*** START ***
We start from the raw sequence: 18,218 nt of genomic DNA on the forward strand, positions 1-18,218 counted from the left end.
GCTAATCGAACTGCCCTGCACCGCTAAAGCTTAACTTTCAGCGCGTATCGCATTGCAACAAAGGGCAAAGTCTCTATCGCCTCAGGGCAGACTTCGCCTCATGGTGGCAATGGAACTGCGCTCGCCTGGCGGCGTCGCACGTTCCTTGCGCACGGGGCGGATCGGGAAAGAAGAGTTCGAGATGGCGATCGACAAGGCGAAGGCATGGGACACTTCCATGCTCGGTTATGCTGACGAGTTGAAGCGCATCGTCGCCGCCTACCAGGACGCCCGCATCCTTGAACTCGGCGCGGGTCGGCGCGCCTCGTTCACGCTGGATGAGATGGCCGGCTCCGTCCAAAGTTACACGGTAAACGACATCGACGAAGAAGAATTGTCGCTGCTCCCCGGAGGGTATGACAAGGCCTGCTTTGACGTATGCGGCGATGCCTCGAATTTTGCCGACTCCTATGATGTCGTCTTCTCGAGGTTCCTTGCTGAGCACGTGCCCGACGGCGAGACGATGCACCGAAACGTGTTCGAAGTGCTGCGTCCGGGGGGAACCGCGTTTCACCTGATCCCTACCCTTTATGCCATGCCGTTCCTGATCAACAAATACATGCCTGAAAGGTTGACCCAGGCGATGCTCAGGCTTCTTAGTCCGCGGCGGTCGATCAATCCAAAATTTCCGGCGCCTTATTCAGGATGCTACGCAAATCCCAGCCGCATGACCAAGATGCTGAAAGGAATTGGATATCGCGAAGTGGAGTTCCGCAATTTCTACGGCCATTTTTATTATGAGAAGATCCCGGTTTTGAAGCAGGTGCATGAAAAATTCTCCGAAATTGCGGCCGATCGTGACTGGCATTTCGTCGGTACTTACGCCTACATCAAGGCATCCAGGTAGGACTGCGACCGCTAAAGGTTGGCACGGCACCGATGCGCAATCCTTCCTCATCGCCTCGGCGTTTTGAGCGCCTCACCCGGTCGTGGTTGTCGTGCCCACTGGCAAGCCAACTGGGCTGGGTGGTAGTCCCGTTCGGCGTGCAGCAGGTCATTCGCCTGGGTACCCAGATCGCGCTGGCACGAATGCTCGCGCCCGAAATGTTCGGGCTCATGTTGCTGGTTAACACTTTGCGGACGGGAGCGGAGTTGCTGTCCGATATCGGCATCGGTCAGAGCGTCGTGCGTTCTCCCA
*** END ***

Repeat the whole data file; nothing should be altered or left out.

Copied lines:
We start from the raw sequence: 18,218 nt of genomic DNA on the forward strand, positions 1-18,218 counted from the left end.
GCTAATCGAACTGCCCTGCACCGCTAAAGCTTAACTTTCAGCGCGTATCGCATTGCAACAAAGGGCAAAGTCTCTATCGCCTCAGGGCAGACTTCGCCTCATGGTGGCAATGGAACTGCGCTCGCCTGGCGGCGTCGCACGTTCCTTGCGCACGGGGCGGATCGGGAAAGAAGAGTTCGAGATGGCGATCGACAAGGCGAAGGCATGGGACACTTCCATGCTCGGTTATGCTGACGAGTTGAAGCGCATCGTCGCCGCCTACCAGGACGCCCGCATCCTTGAACTCGGCGCGGGTCGGCGCGCCTCGTTCACGCTGGATGAGATGGCCGGCTCCGTCCAAAGTTACACGGTAAACGACATCGACGAAGAAGAATTGTCGCTGCTCCCCGGAGGGTATGACAAGGCCTGCTTTGACGTATGCGGCGATGCCTCGAATTTTGCCGACTCCTATGATGTCGTCTTCTCGAGGTTCCTTGCTGAGCACGTGCCCGACGGCGAGACGATGCACCGAAACGTGTTCGAAGTGCTGCGTCCGGGGGGAACCGCGTTTCACCTGATCCCTACCCTTTATGCCATGCCGTTCCTGATCAACAAATACATGCCTGAAAGGTTGACCCAGGCGATGCTCAGGCTTCTTAGTCCGCGGCGGTCGATCAATCCAAAATTTCCGGCGCCTTATTCAGGATGCTACGCAAATCCCAGCCGCATGACCAAGATGCTGAAAGGAATTGGATATCGCGAAGTGGAGTTCCGCAATTTCTACGGCCATTTTTATTATGAGAAGATCCCGGTTTTGAAGCAGGTGCATGAAAAATTCTCCGAAATTGCGGCCGATCGTGACTGGCATTTCGTCGGTACTTACGCCTACATCAAGGCATCCAGGTAGGACTGCGACCGCTAAAGGTTGGCACGGCACCGATGCGCAATCCTTCCTCATCGCCTCGGCGTTTTGAGCGCCTCACCCGGTCGTGGTTGTCGTGCCCACTGGCAAGCCAACTGGGCTGGGTGGTAGTCCCGTTCGGCGTGCAGCAGGTCATTCGCCTGGGTACCCAGATCGCGCTGGCACGAATGCTCGCGCCCGAAATGTTCGGGCTCATGTTGCTGGTTAACACTTTGCGGACGGGAGCGGAGTTGCTGTCCGATATCGGCATCGGTCAGAGCGTCGTGCGTTCTCCCA